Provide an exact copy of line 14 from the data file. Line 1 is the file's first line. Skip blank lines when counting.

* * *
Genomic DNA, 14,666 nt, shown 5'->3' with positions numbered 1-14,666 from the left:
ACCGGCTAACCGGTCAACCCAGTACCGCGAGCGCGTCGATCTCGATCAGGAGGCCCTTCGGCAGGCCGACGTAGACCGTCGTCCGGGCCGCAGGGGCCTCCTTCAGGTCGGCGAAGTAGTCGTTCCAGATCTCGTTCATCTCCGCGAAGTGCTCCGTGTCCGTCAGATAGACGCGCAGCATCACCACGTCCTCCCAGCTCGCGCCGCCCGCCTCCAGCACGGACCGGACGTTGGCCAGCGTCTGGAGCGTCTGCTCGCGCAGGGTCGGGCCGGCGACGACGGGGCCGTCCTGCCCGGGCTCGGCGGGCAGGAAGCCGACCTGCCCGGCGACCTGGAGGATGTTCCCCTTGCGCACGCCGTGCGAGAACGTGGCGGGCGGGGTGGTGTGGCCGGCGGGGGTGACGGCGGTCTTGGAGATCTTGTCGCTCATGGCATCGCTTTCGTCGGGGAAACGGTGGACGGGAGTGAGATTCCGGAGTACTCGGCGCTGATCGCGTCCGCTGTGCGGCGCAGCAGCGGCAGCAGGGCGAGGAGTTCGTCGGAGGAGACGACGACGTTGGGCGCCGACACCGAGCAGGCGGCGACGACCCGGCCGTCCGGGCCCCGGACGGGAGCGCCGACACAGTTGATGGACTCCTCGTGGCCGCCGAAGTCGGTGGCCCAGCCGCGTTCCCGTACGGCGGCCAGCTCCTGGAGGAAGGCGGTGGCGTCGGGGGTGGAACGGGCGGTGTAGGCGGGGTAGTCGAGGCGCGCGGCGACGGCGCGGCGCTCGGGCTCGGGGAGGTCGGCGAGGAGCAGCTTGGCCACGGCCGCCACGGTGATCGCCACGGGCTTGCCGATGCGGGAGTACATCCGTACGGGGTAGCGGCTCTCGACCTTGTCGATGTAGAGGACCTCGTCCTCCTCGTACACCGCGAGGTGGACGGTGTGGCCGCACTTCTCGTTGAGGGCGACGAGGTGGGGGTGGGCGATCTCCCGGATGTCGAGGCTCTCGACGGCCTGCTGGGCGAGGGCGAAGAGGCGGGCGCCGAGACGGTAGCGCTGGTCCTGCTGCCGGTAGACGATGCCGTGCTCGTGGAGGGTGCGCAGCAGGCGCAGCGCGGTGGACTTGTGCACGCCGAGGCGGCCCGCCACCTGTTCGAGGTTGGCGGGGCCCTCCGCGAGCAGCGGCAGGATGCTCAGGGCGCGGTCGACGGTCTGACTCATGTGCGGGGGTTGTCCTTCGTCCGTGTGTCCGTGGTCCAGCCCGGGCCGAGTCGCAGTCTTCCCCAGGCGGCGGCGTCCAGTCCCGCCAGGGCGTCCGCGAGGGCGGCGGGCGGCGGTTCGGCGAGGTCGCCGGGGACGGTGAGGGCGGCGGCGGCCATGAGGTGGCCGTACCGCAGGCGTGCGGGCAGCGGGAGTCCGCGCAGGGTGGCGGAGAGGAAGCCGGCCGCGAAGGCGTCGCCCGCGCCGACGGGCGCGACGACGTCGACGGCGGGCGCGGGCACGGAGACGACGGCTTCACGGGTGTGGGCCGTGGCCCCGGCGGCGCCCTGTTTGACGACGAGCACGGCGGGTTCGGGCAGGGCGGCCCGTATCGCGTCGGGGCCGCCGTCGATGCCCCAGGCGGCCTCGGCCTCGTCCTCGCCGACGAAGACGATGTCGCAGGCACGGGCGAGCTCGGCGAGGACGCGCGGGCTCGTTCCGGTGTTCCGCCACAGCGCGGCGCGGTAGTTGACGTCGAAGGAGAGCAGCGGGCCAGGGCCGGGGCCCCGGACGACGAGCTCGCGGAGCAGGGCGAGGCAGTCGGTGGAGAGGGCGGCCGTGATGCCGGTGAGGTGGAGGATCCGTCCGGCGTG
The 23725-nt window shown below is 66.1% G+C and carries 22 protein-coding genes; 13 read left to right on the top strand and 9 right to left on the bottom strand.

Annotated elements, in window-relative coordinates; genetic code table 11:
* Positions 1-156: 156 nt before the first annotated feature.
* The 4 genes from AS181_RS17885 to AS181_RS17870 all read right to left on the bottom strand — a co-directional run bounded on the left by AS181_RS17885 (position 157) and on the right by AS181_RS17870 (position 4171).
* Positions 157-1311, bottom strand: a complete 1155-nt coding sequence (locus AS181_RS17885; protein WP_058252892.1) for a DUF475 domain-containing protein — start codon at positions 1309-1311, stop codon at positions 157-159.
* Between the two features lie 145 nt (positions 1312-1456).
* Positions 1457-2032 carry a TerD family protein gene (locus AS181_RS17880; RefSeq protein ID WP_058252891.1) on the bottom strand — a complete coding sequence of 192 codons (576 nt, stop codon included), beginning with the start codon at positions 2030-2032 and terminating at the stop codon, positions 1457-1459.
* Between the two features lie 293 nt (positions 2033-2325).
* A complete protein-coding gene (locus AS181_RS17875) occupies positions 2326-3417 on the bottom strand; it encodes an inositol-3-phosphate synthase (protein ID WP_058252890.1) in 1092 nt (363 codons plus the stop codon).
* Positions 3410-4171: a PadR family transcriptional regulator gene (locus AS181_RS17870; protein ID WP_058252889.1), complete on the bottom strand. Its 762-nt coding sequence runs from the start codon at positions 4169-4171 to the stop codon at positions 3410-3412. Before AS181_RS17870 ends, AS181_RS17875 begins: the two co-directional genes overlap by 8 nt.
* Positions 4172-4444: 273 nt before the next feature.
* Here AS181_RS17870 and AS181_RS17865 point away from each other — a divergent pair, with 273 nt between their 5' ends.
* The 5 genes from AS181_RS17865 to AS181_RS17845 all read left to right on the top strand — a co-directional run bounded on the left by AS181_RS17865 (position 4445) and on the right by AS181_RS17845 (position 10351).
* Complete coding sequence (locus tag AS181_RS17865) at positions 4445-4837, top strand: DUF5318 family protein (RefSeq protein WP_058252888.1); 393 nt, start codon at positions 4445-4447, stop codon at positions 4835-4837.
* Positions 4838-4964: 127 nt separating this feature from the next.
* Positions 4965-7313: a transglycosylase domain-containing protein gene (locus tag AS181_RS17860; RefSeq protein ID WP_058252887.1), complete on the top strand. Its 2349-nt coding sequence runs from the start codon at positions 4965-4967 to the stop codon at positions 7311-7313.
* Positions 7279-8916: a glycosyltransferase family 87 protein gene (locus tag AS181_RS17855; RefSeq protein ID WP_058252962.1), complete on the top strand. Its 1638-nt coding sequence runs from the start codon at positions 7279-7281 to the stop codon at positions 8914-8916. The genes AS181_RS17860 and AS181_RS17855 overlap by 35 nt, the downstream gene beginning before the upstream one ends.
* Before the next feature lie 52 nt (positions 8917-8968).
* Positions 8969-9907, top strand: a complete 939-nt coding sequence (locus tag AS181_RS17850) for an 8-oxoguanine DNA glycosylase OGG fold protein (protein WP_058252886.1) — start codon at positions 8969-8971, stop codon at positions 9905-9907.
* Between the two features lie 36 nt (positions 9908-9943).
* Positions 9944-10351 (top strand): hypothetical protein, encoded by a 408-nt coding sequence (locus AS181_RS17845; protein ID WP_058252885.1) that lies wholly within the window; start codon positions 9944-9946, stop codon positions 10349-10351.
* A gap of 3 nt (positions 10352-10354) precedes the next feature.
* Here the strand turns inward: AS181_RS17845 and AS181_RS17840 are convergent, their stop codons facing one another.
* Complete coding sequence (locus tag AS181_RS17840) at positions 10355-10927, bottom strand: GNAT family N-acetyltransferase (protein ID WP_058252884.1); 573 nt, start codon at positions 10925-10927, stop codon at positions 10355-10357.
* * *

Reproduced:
* Here AS181_RS17870 and AS181_RS17865 point away from each other — a divergent pair, with 273 nt between their 5' ends.